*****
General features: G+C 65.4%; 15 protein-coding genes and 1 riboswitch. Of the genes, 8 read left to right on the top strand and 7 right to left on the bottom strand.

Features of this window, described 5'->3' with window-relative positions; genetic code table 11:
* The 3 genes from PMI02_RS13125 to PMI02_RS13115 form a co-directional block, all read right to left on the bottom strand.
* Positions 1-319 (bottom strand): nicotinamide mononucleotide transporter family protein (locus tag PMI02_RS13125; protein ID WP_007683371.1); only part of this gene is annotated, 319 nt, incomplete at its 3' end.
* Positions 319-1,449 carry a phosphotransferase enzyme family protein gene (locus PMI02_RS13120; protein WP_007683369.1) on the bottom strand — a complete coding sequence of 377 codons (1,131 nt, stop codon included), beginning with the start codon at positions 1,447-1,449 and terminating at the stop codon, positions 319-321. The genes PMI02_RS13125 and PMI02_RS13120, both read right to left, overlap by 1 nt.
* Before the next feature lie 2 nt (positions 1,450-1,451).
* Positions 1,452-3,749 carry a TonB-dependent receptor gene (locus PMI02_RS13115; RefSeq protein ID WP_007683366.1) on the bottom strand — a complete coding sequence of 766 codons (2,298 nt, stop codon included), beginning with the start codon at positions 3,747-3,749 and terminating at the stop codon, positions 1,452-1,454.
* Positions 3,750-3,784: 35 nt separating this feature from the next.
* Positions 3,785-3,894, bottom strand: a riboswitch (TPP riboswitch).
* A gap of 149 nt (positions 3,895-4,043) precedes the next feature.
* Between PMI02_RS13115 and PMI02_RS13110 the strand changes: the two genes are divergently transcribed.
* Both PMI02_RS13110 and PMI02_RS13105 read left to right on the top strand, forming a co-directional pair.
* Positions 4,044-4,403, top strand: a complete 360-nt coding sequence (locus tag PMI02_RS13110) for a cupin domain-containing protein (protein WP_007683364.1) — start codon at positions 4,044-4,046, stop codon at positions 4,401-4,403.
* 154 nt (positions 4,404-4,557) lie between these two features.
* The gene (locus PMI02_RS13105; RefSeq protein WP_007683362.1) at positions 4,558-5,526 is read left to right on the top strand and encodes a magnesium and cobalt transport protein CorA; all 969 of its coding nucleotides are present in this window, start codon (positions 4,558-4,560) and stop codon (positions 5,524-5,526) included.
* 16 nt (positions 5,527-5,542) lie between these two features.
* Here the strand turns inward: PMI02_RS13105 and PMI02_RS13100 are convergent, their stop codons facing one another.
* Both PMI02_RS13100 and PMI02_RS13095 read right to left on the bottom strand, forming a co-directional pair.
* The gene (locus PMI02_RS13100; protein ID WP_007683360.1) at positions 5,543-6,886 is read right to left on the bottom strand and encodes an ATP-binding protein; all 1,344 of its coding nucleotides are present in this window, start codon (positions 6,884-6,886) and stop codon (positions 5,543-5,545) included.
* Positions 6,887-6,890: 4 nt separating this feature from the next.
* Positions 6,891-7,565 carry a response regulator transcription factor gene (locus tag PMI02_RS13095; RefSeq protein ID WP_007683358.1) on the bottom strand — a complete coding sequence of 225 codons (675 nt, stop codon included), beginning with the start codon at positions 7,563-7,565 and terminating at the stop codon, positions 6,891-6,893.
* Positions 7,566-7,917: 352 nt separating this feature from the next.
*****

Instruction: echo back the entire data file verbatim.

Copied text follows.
General features: G+C 65.4%; 15 protein-coding genes and 1 riboswitch. Of the genes, 8 read left to right on the top strand and 7 right to left on the bottom strand.

Features of this window, described 5'->3' with window-relative positions; genetic code table 11:
* The 3 genes from PMI02_RS13125 to PMI02_RS13115 form a co-directional block, all read right to left on the bottom strand.
* Positions 1-319 (bottom strand): nicotinamide mononucleotide transporter family protein (locus tag PMI02_RS13125; protein ID WP_007683371.1); only part of this gene is annotated, 319 nt, incomplete at its 3' end.
* Positions 319-1,449 carry a phosphotransferase enzyme family protein gene (locus PMI02_RS13120; protein WP_007683369.1) on the bottom strand — a complete coding sequence of 377 codons (1,131 nt, stop codon included), beginning with the start codon at positions 1,447-1,449 and terminating at the stop codon, positions 319-321. The genes PMI02_RS13125 and PMI02_RS13120, both read right to left, overlap by 1 nt.
* Before the next feature lie 2 nt (positions 1,450-1,451).
* Positions 1,452-3,749 carry a TonB-dependent receptor gene (locus PMI02_RS13115; RefSeq protein ID WP_007683366.1) on the bottom strand — a complete coding sequence of 766 codons (2,298 nt, stop codon included), beginning with the start codon at positions 3,747-3,749 and terminating at the stop codon, positions 1,452-1,454.
* Positions 3,750-3,784: 35 nt separating this feature from the next.
* Positions 3,785-3,894, bottom strand: a riboswitch (TPP riboswitch).
* A gap of 149 nt (positions 3,895-4,043) precedes the next feature.
* Between PMI02_RS13115 and PMI02_RS13110 the strand changes: the two genes are divergently transcribed.
* Both PMI02_RS13110 and PMI02_RS13105 read left to right on the top strand, forming a co-directional pair.
* Positions 4,044-4,403, top strand: a complete 360-nt coding sequence (locus tag PMI02_RS13110) for a cupin domain-containing protein (protein WP_007683364.1) — start codon at positions 4,044-4,046, stop codon at positions 4,401-4,403.
* 154 nt (positions 4,404-4,557) lie between these two features.
* The gene (locus PMI02_RS13105; RefSeq protein WP_007683362.1) at positions 4,558-5,526 is read left to right on the top strand and encodes a magnesium and cobalt transport protein CorA; all 969 of its coding nucleotides are present in this window, start codon (positions 4,558-4,560) and stop codon (positions 5,524-5,526) included.
* 16 nt (positions 5,527-5,542) lie between these two features.
* Here the strand turns inward: PMI02_RS13105 and PMI02_RS13100 are convergent, their stop codons facing one another.
* Both PMI02_RS13100 and PMI02_RS13095 read right to left on the bottom strand, forming a co-directional pair.
* The gene (locus PMI02_RS13100; protein ID WP_007683360.1) at positions 5,543-6,886 is read right to left on the bottom strand and encodes an ATP-binding protein; all 1,344 of its coding nucleotides are present in this window, start codon (positions 6,884-6,886) and stop codon (positions 5,543-5,545) included.
* Positions 6,887-6,890: 4 nt separating this feature from the next.
* Positions 6,891-7,565 carry a response regulator transcription factor gene (locus tag PMI02_RS13095; RefSeq protein ID WP_007683358.1) on the bottom strand — a complete coding sequence of 225 codons (675 nt, stop codon included), beginning with the start codon at positions 7,563-7,565 and terminating at the stop codon, positions 6,891-6,893.
* Positions 7,566-7,917: 352 nt separating this feature from the next.